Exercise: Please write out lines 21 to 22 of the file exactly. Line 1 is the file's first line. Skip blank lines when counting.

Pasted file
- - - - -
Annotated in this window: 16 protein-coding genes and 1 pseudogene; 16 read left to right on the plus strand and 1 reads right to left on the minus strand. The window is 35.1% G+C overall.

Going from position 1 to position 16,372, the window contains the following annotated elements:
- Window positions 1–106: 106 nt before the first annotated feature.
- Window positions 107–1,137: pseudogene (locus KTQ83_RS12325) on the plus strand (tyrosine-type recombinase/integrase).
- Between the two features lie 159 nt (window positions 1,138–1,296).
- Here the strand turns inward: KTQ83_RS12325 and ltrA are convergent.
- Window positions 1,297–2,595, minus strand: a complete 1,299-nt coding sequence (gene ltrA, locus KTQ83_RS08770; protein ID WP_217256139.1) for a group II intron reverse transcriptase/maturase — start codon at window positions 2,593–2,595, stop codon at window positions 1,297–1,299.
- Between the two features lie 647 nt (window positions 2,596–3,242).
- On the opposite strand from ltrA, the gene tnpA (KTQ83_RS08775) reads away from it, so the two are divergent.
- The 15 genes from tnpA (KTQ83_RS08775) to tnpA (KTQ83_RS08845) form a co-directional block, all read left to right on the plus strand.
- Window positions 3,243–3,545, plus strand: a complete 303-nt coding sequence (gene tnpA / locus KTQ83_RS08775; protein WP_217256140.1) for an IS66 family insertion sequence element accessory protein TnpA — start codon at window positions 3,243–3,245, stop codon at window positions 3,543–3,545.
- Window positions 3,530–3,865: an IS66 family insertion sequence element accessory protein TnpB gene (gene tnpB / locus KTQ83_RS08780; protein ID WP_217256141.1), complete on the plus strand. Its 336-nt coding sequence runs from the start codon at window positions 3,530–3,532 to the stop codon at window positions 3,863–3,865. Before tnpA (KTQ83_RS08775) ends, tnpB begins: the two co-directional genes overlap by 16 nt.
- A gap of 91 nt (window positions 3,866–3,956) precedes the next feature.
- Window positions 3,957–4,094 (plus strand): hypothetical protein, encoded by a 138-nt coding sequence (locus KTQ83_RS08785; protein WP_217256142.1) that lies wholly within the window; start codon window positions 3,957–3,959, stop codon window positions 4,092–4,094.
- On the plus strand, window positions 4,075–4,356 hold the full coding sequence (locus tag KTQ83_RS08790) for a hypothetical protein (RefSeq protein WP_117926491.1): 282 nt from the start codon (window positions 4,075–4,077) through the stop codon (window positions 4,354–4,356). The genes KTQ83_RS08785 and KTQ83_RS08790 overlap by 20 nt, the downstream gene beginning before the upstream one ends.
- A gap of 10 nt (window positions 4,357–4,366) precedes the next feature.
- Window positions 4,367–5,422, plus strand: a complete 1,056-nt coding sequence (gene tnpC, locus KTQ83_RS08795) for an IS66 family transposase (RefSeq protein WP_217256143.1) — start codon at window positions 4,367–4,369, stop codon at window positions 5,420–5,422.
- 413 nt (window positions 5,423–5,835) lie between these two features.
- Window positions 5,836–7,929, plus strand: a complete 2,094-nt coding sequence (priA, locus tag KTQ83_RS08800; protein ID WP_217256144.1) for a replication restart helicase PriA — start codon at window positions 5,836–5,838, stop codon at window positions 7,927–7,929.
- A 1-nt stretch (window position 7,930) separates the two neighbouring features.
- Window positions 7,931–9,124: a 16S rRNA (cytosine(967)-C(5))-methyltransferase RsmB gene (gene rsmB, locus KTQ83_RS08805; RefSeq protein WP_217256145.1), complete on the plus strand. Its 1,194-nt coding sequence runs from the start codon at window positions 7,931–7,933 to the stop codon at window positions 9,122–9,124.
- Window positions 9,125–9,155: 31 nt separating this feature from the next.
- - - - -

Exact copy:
- Window positions 7,931–9,124: a 16S rRNA (cytosine(967)-C(5))-methyltransferase RsmB gene (gene rsmB, locus KTQ83_RS08805; RefSeq protein WP_217256145.1), complete on the plus strand. Its 1,194-nt coding sequence runs from the start codon at window positions 7,931–7,933 to the stop codon at window positions 9,122–9,124.
- Window positions 9,125–9,155: 31 nt separating this feature from the next.